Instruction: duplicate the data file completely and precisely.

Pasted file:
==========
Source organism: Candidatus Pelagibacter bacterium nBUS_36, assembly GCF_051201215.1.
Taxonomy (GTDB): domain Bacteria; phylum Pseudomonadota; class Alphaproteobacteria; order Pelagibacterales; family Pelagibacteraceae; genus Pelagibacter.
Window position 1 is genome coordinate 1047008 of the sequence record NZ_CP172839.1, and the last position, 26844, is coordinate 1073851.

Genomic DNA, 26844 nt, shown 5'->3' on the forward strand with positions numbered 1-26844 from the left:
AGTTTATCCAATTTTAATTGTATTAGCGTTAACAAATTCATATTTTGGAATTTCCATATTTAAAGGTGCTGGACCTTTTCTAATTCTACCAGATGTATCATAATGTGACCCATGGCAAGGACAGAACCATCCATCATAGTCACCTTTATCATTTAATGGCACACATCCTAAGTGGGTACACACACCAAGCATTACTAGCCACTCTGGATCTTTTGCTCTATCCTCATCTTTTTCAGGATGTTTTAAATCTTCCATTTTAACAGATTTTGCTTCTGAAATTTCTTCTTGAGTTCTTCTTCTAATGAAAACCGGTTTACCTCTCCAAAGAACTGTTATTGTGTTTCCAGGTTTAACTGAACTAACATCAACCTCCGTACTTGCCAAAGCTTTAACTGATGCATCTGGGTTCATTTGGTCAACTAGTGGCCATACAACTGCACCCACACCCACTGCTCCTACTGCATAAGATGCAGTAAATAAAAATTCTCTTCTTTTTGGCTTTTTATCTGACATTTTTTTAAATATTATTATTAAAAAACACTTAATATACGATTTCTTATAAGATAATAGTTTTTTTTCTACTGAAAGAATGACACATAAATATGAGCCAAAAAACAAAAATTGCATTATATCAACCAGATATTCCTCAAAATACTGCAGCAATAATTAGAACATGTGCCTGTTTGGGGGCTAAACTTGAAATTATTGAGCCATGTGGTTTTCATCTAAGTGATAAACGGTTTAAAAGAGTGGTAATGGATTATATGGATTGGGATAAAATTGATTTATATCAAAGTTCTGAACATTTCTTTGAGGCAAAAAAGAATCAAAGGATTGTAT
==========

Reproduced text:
Source organism: Candidatus Pelagibacter bacterium nBUS_36, assembly GCF_051201215.1.
Taxonomy (GTDB): domain Bacteria; phylum Pseudomonadota; class Alphaproteobacteria; order Pelagibacterales; family Pelagibacteraceae; genus Pelagibacter.
Window position 1 is genome coordinate 1047008 of the sequence record NZ_CP172839.1, and the last position, 26844, is coordinate 1073851.

Genomic DNA, 26844 nt, shown 5'->3' on the forward strand with positions numbered 1-26844 from the left:
AGTTTATCCAATTTTAATTGTATTAGCGTTAACAAATTCATATTTTGGAATTTCCATATTTAAAGGTGCTGGACCTTTTCTAATTCTACCAGATGTATCATAATGTGACCCATGGCAAGGACAGAACCATCCATCATAGTCACCTTTATCATTTAATGGCACACATCCTAAGTGGGTACACACACCAAGCATTACTAGCCACTCTGGATCTTTTGCTCTATCCTCATCTTTTTCAGGATGTTTTAAATCTTCCATTTTAACAGATTTTGCTTCTGAAATTTCTTCTTGAGTTCTTCTTCTAATGAAAACCGGTTTACCTCTCCAAAGAACTGTTATTGTGTTTCCAGGTTTAACTGAACTAACATCAACCTCCGTACTTGCCAAAGCTTTAACTGATGCATCTGGGTTCATTTGGTCAACTAGTGGCCATACAACTGCACCCACACCCACTGCTCCTACTGCATAAGATGCAGTAAATAAAAATTCTCTTCTTTTTGGCTTTTTATCTGACATTTTTTTAAATATTATTATTAAAAAACACTTAATATACGATTTCTTATAAGATAATAGTTTTTTTTCTACTGAAAGAATGACACATAAATATGAGCCAAAAAACAAAAATTGCATTATATCAACCAGATATTCCTCAAAATACTGCAGCAATAATTAGAACATGTGCCTGTTTGGGGGCTAAACTTGAAATTATTGAGCCATGTGGTTTTCATCTAAGTGATAAACGGTTTAAAAGAGTGGTAATGGATTATATGGATTGGGATAAAATTGATTTATATCAAAGTTCTGAACATTTCTTTGAGGCAAAAAAGAATCAAAGGATTGTAT